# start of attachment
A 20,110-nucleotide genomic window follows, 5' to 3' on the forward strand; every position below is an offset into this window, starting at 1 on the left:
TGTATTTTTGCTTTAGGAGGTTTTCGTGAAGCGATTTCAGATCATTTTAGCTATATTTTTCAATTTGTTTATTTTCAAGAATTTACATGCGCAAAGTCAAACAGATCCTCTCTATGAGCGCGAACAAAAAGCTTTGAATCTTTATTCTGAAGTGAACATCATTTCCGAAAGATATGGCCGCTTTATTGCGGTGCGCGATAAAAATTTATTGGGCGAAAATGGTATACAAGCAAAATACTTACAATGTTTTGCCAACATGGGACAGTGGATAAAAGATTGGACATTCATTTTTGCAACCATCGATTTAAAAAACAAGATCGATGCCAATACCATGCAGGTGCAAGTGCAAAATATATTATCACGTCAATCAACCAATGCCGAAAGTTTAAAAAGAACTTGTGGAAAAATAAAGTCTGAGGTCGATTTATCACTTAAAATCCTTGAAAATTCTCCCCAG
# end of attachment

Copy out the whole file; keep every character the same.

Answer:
A 20,110-nucleotide genomic window follows, 5' to 3' on the forward strand; every position below is an offset into this window, starting at 1 on the left:
TGTATTTTTGCTTTAGGAGGTTTTCGTGAAGCGATTTCAGATCATTTTAGCTATATTTTTCAATTTGTTTATTTTCAAGAATTTACATGCGCAAAGTCAAACAGATCCTCTCTATGAGCGCGAACAAAAAGCTTTGAATCTTTATTCTGAAGTGAACATCATTTCCGAAAGATATGGCCGCTTTATTGCGGTGCGCGATAAAAATTTATTGGGCGAAAATGGTATACAAGCAAAATACTTACAATGTTTTGCCAACATGGGACAGTGGATAAAAGATTGGACATTCATTTTTGCAACCATCGATTTAAAAAACAAGATCGATGCCAATACCATGCAGGTGCAAGTGCAAAATATATTATCACGTCAATCAACCAATGCCGAAAGTTTAAAAAGAACTTGTGGAAAAATAAAGTCTGAGGTCGATTTATCACTTAAAATCCTTGAAAATTCTCCCCAG